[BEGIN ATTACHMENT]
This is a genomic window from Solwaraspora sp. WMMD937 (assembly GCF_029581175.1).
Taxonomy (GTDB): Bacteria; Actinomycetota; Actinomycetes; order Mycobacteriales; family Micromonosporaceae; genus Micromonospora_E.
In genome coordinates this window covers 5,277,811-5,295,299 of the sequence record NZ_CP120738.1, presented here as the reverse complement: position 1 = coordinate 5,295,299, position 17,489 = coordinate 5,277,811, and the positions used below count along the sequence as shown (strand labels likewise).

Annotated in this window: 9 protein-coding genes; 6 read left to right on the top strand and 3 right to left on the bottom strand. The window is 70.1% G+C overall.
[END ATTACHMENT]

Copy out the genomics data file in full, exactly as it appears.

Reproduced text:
This is a genomic window from Solwaraspora sp. WMMD937 (assembly GCF_029581175.1).
Taxonomy (GTDB): Bacteria; Actinomycetota; Actinomycetes; order Mycobacteriales; family Micromonosporaceae; genus Micromonospora_E.
In genome coordinates this window covers 5,277,811-5,295,299 of the sequence record NZ_CP120738.1, presented here as the reverse complement: position 1 = coordinate 5,295,299, position 17,489 = coordinate 5,277,811, and the positions used below count along the sequence as shown (strand labels likewise).

Annotated in this window: 9 protein-coding genes; 6 read left to right on the top strand and 3 right to left on the bottom strand. The window is 70.1% G+C overall.